For woman who discovered Rush, induction marks end of long 'injustice'
For the woman credited with discovering Canadian rock legends Rush, the announcement of their induction into the Rock and Roll Hall of Fame this week serves as sweet justice after years of rejection.
The iconic rockers have been inexplicably kept out of the rock shrine in Cleveland since they first qualified a decade-and-a-half ago -- an offence that has bewildered and annoyed legions of fans around the world.
Donna Halper -- who was responsible for the band's first airplay on a U.S. radio station -- said she was overwhelmed when she got the news. She has remained a steadfast supporter and friend of the band over the past 38 years, since first hearing their music.
"I'm a college professor … and I was sitting in a faculty meeting and I had my phone set to vibrate. My phone starts to vibrate all over the place and I looked at my news feed, and Rush had been inducted," she told CTV's Canada AM. "I'm not a very emotional person when I'm doing business ... but I had tears in my eyes, I did."
Rush will be inducted into the RRHOF on April 18, 2013, after a ceremony in Los Angeles. They'll join the hall along with New York rap pioneers Public Enemy, Donna Summer, blues guitarist Albert King, songwriter Randy Newman and American-Canadian rockers Heart.
The band's exclusion from the hall for so many years -- they first qualified in 1998 when their career hit 25 years -- has been an ongoing source of frustration to fans.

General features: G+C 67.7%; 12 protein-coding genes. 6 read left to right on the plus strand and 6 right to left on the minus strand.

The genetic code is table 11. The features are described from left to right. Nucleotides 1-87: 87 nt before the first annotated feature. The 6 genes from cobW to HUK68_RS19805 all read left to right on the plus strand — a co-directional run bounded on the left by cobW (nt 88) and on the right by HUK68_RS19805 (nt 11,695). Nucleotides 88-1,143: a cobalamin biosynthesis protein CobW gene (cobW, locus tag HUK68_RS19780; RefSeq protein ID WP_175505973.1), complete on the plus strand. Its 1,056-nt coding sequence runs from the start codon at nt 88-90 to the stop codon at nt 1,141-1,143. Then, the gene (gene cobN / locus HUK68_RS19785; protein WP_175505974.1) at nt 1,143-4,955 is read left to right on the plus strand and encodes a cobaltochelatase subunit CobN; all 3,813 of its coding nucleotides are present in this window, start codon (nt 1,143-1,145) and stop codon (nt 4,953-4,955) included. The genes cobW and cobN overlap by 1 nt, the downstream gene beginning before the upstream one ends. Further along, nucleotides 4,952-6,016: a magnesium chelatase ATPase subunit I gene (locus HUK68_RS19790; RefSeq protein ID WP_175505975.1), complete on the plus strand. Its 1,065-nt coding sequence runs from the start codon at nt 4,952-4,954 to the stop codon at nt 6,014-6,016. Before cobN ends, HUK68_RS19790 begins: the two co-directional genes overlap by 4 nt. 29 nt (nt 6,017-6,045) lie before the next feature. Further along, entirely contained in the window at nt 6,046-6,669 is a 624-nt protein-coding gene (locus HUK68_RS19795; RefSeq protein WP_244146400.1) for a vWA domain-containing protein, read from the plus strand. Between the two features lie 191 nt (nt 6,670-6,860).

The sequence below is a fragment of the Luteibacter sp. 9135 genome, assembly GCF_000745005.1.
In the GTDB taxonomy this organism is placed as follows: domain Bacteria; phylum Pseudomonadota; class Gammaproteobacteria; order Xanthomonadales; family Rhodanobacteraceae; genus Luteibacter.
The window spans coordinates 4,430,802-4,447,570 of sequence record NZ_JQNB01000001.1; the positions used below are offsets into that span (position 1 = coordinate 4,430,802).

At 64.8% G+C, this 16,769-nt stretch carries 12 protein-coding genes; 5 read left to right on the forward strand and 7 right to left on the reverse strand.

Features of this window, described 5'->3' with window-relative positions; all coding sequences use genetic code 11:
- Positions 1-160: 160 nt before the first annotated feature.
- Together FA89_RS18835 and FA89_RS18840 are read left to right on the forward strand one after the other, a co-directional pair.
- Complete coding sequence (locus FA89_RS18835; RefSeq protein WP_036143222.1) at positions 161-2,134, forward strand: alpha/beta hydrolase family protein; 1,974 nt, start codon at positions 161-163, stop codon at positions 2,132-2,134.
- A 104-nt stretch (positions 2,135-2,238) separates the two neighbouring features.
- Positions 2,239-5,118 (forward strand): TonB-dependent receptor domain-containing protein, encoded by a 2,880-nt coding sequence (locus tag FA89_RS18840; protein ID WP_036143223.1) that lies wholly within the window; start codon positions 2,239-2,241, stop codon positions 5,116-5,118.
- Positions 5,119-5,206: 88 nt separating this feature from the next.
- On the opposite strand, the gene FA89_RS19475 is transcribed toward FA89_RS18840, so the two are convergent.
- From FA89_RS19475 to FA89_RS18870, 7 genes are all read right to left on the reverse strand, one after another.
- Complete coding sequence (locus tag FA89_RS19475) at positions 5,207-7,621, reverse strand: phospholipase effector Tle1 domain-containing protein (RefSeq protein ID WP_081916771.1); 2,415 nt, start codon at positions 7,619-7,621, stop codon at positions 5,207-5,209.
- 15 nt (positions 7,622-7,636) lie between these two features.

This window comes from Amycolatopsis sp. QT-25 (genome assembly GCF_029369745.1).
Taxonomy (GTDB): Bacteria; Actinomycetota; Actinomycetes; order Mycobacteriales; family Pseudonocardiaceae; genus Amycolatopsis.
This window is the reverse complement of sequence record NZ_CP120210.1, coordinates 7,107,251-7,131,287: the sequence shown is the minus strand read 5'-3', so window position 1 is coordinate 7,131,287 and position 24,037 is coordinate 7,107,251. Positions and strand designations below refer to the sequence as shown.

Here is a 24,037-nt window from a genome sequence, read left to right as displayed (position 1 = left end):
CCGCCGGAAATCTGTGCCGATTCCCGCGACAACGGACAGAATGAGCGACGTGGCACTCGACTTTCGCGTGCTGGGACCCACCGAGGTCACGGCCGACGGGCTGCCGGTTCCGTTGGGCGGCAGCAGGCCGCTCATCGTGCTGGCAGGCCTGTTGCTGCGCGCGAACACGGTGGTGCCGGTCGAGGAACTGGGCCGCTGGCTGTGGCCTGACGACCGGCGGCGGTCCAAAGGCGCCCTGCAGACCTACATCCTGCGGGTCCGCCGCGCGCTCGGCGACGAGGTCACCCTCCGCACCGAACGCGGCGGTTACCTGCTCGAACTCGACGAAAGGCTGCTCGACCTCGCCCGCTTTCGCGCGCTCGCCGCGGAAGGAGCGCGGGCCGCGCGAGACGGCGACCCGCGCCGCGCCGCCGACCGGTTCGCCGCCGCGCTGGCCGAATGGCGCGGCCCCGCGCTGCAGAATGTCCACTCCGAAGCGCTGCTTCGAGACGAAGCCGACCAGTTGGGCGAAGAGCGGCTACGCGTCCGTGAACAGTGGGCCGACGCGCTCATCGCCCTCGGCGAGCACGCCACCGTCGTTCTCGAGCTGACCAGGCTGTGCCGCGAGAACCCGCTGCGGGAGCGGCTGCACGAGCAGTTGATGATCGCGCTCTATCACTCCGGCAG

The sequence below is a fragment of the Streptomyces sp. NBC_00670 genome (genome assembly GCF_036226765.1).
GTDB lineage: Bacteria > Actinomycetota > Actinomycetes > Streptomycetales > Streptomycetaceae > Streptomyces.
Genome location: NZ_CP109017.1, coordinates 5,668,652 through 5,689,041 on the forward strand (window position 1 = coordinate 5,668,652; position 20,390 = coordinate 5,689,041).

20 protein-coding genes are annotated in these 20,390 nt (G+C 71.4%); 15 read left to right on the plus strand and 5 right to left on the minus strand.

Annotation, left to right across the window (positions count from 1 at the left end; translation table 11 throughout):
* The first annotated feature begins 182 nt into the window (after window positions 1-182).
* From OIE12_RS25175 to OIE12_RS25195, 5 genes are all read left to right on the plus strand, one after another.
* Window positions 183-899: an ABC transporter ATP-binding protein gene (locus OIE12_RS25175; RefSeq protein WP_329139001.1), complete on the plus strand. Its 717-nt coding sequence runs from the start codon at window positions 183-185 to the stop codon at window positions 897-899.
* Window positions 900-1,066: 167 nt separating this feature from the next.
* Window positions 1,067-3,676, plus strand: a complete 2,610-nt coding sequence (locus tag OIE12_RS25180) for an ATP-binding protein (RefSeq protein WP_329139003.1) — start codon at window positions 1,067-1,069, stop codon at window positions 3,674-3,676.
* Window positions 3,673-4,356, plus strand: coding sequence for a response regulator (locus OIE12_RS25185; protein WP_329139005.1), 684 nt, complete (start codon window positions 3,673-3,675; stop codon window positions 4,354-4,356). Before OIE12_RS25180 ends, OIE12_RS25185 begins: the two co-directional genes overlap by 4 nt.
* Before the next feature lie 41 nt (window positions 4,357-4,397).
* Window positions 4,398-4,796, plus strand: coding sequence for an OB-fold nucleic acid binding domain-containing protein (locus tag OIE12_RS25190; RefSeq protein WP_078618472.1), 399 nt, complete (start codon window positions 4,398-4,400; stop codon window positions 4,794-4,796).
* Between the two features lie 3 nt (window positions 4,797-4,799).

Rush has 18 albums that have gone platinum in Canada; a dozen have achieved that same honour in the U.S.
Halper said a core group of judges over the years simply didn't like Rush, and didn't want the band admitted to the Rock and Roll Hall of Fame despite their massive fan support. However, recently a new crop of judges was added and the tide turned.
"They liked Rush, they liked Rush's music and just said 'wow, this is probably the right time to do it,'" she said.
Halper was the music director at radio station WMMS in Cleveland in 1974 when she first heard Rush. A colleague at the Canadian branch of A&M Records sent her their album, which she still has to this day. A note was included with the record saying the Canadian label wasn't going to sign the band, but that it had some promise, and what did Halper think.
"I put the needle down -- back then, of course, it was records -- I put the needle down on 'Working Man' and I knew immediately this was a perfect record for Cleveland because it was kind of a working-class town and I just heard something with this band," Halper said.
She rushed downstairs to the recording booth and handed the record to the disc jockey that was on the air at the time and said "play this."
"He did, and the phones lit up and from there on. I helped them get their records into a record store in Cleveland. I became friendly with their management and then ultimately I met the band, helped them get launched in the United States and we've been friends ever since: 38 years."
In addition to being credited with discovering the band, Halper led the push to get them on the Hollywood Walk of Fame in 2010 -- a milestone that helped open the door to the RRHOF.
As a veteran of the U.S. music scene with a well-earned reputation for discovering hit bands, Halper said she has done favours for countless people in the business over the years, getting their music on the radio or helping launch careers. But Rush is the only band, she said, that truly appreciated the support and returned it in kind, dedicating two albums to Halper and including her in a documentary about their career, "Beyond the Lighted Stage."
"They've kept in touch over the years, they're appreciative, and fans all over the world today are rejoicing that an injustice was corrected."